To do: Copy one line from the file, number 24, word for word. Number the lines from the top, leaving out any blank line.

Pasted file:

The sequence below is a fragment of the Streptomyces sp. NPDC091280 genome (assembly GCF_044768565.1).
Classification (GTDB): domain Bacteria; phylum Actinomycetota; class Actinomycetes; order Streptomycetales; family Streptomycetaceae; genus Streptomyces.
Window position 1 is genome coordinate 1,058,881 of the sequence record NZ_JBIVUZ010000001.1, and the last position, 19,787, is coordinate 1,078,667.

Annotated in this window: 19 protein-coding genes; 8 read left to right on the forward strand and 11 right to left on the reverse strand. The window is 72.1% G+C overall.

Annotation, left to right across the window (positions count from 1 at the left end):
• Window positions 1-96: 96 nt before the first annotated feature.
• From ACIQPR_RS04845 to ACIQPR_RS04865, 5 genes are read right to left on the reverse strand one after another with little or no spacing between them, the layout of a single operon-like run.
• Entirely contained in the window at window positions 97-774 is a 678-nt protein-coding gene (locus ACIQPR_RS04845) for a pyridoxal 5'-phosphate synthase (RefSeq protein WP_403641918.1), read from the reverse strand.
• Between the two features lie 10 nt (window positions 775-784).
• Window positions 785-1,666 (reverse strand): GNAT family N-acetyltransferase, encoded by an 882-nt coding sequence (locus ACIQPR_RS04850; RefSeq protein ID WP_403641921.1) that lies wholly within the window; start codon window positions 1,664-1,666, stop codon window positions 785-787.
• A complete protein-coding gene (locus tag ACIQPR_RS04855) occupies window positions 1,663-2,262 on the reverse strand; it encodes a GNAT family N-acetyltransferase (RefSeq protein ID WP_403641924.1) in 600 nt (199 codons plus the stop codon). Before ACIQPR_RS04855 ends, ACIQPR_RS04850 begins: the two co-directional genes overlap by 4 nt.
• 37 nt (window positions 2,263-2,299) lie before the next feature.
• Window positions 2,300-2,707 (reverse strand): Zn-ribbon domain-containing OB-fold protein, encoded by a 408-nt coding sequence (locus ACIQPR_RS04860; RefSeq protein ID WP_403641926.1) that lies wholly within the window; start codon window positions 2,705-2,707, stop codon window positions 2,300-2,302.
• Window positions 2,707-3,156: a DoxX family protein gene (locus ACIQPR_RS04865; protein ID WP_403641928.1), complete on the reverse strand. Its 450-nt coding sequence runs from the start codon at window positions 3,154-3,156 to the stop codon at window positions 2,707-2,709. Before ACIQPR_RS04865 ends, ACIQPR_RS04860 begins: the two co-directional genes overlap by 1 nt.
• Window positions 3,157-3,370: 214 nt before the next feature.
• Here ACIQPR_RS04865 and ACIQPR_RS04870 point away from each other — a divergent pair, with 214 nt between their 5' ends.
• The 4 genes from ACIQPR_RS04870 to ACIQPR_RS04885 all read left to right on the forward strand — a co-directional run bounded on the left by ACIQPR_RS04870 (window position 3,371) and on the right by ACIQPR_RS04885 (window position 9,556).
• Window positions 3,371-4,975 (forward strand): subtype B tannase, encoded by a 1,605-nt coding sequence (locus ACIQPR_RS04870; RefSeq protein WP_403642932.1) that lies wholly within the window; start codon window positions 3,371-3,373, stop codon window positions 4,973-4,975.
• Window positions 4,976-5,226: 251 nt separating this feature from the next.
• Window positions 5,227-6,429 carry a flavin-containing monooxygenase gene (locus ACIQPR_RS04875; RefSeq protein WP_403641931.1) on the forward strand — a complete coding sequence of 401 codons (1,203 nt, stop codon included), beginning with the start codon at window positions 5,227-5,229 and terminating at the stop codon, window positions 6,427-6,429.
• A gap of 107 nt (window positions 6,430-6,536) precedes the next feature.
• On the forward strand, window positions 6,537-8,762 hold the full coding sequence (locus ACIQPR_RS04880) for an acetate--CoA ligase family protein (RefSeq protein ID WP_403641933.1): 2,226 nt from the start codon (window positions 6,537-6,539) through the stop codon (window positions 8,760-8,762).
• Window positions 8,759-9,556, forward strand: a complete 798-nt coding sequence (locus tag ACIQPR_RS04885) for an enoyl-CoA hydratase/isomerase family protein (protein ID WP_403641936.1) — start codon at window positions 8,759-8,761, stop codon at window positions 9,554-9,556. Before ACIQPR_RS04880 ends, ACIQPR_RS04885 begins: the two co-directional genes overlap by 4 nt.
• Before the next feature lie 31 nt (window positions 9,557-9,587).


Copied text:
• Before the next feature lie 31 nt (window positions 9,557-9,587).